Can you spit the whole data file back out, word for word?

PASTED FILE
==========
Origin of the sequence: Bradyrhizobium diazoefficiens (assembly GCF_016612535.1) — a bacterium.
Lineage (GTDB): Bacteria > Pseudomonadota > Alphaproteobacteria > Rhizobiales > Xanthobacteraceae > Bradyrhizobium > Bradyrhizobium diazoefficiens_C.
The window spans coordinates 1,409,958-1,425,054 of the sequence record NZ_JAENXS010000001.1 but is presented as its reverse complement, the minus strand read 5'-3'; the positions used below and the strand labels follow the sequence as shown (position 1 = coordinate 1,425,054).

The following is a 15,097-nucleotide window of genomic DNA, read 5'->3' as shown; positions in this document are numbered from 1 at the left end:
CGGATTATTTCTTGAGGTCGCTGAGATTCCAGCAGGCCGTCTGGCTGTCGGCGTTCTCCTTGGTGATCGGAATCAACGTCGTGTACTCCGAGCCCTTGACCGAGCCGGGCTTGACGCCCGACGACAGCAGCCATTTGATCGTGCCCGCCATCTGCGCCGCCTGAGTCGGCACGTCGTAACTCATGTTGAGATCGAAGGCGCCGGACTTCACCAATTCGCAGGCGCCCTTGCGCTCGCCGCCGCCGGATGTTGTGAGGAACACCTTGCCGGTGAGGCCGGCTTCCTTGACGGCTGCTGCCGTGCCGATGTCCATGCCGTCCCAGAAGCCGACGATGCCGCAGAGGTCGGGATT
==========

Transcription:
Origin of the sequence: Bradyrhizobium diazoefficiens (assembly GCF_016612535.1) — a bacterium.
Lineage (GTDB): Bacteria > Pseudomonadota > Alphaproteobacteria > Rhizobiales > Xanthobacteraceae > Bradyrhizobium > Bradyrhizobium diazoefficiens_C.
The window spans coordinates 1,409,958-1,425,054 of the sequence record NZ_JAENXS010000001.1 but is presented as its reverse complement, the minus strand read 5'-3'; the positions used below and the strand labels follow the sequence as shown (position 1 = coordinate 1,425,054).

The following is a 15,097-nucleotide window of genomic DNA, read 5'->3' as shown; positions in this document are numbered from 1 at the left end:
CGGATTATTTCTTGAGGTCGCTGAGATTCCAGCAGGCCGTCTGGCTGTCGGCGTTCTCCTTGGTGATCGGAATCAACGTCGTGTACTCCGAGCCCTTGACCGAGCCGGGCTTGACGCCCGACGACAGCAGCCATTTGATCGTGCCCGCCATCTGCGCCGCCTGAGTCGGCACGTCGTAACTCATGTTGAGATCGAAGGCGCCGGACTTCACCAATTCGCAGGCGCCCTTGCGCTCGCCGCCGCCGGATGTTGTGAGGAACACCTTGCCGGTGAGGCCGGCTTCCTTGACGGCTGCTGCCGTGCCGATGTCCATGCCGTCCCAGAAGCCGACGATGCCGCAGAGGTCGGGATT